Saturday 6 Apr, Puerto Rico day 2: Road trip to San Juan via Puerto Del Ray and Fajardo.
Cool and fresh this morning after all the rain last night. And we wake up full of energy, ready to start the adventure in Puerto Rico.
Same as yesterday, our first thoughts are “outboard”. And taking advantage of the WiFi in the marina we research on google for outboard dealers, brands, weight, etc. And finish still with no firm action plan on this front.
We pick up a compact rental car from the nearby Target office and on we go. First, towards Marina Del Ray, to check out the place in case we would rather dock there and to visit the West Marine and outboards dealers.
The drive out of the Palma Del Mar complex reveals an extensive development, very green, golf courses, and all in very good condition. Trees and palms seem to be healthy and we imagine this area wasn’t badly affected by the 2017 hurricanes.
Out of the complex we take the highway, and the drive is very pleasant. Green mountains call us to go and hike them, but no time for that today.
As we pass through the local areas we note all the houses have their windows and doors heavily secured with ironwork. Some with decorative bars, others just plain prison looking. We certainly could not live in a place that demanded such security.
Today we vow to eat only local food, and not in expensive restaurants. And we start with breakfast in a roadside bakery. $8 for 2 heavily filled bagels and 2 cakes. Now that’s cheap!
Marina Del Ray is our first objective. It’s supposed to be the largest marina in the Caribbean. As we approach, it is all fenced off with barbed wire on top, looking more like a military unit than a marina. We drive in after we have to give our names to a security guard. The marina is absolutely packed with motor boats and some masts visible from the outer pontoons. Lots of golf carts running about, clearly a very busy place. What a contrast to Yacht Club Marina where there are hardly any boats and is extremely quiet. Secretly, we are glad we gave them our business, Del Ray don’t seem to need it.
We find the Suzuki dealer but it’s closed. Same as most of the other shops. So after a walk along some of the pontoons, looking at the outboards on the dinghies in case we decide to change the brand, we are ready to move on.
Next objective, Fajardo. Not necessarily to visit, but to pay a visit to the police station. Vieques police told us that the report for the theft of the outboard will be with the Fajardo Police. And since they failed to email us the report we now need to drive there to pick it up ourselves. Makes sense, doesn’t it?! We do find the police station, but a lady shoos us off telling us to return on Monday. How very useful.
Driving through and out of the town we can’t stop comment how again all the houses and businesses are bared off. What a weird feeling. The only other country where I saw something similar was Nigeria.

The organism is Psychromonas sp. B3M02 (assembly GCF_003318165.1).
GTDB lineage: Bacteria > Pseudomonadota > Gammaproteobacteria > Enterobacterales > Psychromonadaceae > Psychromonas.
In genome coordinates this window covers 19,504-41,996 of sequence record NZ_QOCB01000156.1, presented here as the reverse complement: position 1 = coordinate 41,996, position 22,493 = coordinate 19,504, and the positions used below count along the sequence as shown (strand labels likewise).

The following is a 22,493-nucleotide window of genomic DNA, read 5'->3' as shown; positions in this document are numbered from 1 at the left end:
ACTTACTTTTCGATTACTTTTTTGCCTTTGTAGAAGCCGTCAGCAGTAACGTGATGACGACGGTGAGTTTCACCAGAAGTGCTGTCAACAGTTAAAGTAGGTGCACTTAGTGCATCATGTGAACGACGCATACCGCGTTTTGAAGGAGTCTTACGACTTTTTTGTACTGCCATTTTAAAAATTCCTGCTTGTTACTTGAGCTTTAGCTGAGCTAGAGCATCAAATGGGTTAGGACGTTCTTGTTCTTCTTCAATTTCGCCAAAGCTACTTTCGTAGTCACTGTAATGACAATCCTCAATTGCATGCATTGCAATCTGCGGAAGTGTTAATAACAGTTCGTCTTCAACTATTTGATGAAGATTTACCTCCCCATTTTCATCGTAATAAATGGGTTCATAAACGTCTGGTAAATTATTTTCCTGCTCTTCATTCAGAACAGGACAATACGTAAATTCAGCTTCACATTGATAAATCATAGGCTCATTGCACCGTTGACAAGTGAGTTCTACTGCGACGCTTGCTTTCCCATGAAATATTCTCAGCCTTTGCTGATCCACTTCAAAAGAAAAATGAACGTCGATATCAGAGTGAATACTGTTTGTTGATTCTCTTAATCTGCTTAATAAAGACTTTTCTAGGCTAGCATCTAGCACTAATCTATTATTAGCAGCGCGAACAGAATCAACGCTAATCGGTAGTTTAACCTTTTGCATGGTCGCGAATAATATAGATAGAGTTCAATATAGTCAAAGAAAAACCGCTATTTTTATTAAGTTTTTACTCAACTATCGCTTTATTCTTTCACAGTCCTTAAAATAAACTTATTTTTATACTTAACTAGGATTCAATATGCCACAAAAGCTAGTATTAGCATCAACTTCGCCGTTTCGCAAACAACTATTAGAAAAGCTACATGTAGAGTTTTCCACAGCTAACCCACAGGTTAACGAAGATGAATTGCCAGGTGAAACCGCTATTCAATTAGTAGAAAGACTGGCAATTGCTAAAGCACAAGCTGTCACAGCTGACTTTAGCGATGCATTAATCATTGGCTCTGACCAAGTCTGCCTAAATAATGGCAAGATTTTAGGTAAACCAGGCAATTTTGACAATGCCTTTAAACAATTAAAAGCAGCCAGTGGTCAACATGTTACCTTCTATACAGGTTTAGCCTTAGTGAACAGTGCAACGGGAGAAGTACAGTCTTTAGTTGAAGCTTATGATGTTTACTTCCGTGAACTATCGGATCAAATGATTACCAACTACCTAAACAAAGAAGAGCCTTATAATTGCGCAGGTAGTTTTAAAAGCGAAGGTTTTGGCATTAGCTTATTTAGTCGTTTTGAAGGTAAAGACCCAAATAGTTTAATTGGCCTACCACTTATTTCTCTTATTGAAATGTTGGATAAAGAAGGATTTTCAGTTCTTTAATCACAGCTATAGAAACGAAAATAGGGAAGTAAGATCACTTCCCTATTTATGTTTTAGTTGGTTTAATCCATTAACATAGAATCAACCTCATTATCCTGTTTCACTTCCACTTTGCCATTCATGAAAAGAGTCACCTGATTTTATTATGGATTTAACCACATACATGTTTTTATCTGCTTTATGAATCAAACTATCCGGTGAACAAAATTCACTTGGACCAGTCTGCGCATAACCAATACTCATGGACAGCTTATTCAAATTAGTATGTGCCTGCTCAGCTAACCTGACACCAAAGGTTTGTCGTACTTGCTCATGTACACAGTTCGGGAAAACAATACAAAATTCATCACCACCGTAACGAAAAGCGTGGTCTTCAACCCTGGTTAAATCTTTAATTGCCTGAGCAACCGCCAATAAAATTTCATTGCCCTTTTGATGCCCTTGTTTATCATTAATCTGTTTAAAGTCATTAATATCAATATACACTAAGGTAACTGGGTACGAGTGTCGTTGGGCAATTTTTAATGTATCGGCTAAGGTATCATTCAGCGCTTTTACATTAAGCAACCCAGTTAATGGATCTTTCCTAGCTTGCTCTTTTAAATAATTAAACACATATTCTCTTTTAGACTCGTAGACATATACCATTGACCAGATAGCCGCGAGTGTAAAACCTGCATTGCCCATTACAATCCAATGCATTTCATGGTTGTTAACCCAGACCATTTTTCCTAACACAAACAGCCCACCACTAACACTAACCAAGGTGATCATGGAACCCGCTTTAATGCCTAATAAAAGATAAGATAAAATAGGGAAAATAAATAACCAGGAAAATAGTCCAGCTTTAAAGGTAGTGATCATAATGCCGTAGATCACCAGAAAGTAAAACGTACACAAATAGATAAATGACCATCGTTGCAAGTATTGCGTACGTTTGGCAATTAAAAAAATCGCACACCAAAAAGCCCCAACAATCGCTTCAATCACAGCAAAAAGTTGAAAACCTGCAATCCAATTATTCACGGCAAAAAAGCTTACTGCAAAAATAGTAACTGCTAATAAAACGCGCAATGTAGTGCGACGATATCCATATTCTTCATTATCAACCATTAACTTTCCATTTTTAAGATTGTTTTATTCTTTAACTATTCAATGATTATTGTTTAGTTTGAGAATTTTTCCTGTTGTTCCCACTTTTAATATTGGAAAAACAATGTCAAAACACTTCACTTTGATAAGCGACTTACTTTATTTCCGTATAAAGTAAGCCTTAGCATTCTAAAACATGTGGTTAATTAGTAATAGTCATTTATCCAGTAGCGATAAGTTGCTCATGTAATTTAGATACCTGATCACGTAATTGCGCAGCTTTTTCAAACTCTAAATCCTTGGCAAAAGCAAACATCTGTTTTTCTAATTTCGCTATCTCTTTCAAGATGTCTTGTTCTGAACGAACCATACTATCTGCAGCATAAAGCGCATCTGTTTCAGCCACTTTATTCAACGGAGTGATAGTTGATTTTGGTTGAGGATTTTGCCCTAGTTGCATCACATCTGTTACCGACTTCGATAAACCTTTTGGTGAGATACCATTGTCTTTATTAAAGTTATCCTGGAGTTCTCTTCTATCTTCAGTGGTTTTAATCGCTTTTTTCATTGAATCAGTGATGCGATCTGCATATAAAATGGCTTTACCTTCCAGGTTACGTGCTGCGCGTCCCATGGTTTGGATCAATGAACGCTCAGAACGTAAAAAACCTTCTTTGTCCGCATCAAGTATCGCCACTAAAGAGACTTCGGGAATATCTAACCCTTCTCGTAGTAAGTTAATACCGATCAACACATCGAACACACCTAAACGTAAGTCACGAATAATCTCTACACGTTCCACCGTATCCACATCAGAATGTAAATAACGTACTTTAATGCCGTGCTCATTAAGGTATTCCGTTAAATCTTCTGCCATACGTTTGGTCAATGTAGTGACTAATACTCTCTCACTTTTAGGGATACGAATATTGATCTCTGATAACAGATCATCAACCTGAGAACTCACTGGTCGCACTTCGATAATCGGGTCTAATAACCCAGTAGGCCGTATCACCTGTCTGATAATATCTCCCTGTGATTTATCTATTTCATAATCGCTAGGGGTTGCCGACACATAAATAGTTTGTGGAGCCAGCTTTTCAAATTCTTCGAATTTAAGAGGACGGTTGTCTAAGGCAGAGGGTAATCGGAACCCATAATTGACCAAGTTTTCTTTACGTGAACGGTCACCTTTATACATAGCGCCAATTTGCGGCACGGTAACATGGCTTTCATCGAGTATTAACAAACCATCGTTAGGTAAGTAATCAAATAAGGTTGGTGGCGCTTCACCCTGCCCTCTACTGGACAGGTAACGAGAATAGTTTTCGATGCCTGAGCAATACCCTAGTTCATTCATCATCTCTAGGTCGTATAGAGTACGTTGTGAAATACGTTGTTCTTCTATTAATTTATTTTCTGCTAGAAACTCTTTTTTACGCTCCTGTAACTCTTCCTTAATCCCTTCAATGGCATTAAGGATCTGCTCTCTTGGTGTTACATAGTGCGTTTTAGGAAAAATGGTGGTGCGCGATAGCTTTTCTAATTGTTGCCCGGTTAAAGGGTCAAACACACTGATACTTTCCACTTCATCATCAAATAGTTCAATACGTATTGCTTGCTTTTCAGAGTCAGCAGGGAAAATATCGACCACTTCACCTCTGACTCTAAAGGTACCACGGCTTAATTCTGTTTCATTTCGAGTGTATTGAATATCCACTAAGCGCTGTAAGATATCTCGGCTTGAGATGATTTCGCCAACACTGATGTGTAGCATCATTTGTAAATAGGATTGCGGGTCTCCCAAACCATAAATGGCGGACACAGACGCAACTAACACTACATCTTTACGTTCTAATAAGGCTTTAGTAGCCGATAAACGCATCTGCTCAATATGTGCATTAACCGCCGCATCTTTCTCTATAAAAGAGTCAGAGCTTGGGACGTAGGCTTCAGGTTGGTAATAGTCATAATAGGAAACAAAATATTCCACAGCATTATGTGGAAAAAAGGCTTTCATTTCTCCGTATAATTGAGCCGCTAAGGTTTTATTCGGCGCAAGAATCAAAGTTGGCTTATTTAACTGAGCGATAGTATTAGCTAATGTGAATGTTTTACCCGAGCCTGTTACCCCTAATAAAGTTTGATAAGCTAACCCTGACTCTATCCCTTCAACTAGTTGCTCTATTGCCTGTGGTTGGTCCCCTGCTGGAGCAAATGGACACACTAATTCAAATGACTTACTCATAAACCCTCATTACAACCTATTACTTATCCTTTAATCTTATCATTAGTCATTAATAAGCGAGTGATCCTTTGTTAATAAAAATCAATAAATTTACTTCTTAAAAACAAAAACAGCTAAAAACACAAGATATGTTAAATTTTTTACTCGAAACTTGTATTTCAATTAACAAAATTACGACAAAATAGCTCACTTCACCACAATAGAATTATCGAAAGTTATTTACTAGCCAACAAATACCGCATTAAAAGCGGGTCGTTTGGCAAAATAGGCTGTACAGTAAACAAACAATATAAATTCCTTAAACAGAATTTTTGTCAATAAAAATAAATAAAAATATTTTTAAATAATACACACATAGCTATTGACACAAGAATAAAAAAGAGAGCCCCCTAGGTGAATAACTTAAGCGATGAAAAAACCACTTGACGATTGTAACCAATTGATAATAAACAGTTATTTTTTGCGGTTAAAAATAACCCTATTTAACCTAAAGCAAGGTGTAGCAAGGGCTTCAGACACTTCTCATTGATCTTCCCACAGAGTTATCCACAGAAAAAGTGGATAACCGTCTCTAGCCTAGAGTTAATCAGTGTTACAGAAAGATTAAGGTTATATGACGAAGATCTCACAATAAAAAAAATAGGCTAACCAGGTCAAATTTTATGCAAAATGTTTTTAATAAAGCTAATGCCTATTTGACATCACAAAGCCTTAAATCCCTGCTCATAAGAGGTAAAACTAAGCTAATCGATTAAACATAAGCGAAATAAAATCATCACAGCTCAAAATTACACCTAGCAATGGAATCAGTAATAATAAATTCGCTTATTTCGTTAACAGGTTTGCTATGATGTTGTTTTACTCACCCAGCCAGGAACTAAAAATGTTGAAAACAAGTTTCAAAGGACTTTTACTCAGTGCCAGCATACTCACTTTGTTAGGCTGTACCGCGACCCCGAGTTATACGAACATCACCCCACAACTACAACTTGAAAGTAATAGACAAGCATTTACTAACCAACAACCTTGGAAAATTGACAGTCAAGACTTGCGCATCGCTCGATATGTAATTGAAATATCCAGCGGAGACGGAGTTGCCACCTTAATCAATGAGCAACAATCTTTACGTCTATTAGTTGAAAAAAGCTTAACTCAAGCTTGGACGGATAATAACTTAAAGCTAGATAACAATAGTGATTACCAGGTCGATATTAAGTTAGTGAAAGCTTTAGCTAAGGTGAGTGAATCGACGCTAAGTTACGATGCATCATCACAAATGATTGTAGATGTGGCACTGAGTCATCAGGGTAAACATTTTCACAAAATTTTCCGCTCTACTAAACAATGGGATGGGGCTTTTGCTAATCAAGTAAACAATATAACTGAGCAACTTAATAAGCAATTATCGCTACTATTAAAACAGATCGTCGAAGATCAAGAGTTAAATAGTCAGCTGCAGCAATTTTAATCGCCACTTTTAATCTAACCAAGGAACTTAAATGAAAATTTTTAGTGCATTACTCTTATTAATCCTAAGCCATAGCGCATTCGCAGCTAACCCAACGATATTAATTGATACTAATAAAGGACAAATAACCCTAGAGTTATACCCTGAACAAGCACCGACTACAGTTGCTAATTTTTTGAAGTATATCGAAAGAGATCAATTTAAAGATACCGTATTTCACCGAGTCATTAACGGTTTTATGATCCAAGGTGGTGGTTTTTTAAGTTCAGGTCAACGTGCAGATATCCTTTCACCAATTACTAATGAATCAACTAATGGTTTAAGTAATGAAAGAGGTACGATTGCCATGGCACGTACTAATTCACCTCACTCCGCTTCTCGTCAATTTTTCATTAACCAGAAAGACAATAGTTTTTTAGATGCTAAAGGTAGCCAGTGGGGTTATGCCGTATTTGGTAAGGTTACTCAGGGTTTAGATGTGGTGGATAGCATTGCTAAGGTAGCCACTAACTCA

Next stop is West Marine to see their outboard selection. But we discover that unique to Puerto Rico, only the individual outboard dealers are allowed to sell, not retail outlets like West Marine. Hmmm… this, like a few other aspects here, smell a bit of mafia. So to conclude, one can’t buy an outboard motor on a weekend in Puerto Rico. Fine, we give up till Monday then!
As we approach San Juan it’s clearly a huge sprawling city. With the help of Google we manage to get to the old town, the original Spanish town, strategically built on an island. They settled San Juan in the 1500’s. England briefly took it about one hundred years later, then the Dutch briefly, then back to the Spanish. In all that time, this Old San Juan became a heavily fortified walled city, just like so many in Europe.
Spain finally granted the island independence in 1895, only to be invaded by the USA in the 1898 US-Spanish war. Hmmm must look that up to see what was that all about. It’s been under USA ever since, but retained a distinctively core Spanish culture.
After a bit of queuing we manage to find a space in an underground parking then set off on foot to see the town.
And oh what a wonderful old town it is. With the architecture and general ambiance, we feel we could be in any historic town in Spain. The buildings are all pretty well renovated to original state and all painted different colours. The narrow streets are all cobblestones and quite a variety of shops, restaurants and bars. And looots of tourists.
We comment that Spain clearly made big investments in the islands they controlled, compared to the French and British islands where the main town infrastructure could not even be compared to a town like San Juan. Or maybe the economics of these larger islands (clearly Spain preferred to keep the larger islands only) were much better than the small windward islands. Whatever the reason, San Juan was, and still is, an impressive city.
We walk several streets to take it all in, but it is so very hot that we have to visit few arty shops just to cool off in their aircon. When the heat is gone we can finally seat for our late lunch (junk food) at a small Taco Cafe. Then walk some more to settle our food, which we have to say is sitting pretty heavily in our stomachs!
As night settles in, the place becomes even livelier, with notes of Latino music from all corners. Most bars have a basic and unpretentious look, like they have been in the same place for hundreds of years. All very quaint. We stop for drinks in La Factoria, which is rated as one of the hot spots in town, and we enjoy a round of well made cocktails. A very interesting looking place, with another smaller bar hiding behind a door, some sort of speak easy bar.
We try to hang out late into the evening to enjoy more of the night life, but we finally relent to tiredness and by 9pm we are driving back. Not a short drive. It takes over one hour before we are back on Cloudy Bay where we fall straight into bed.
Oooph, we had forgotten how tiring it is to be a true tourist again!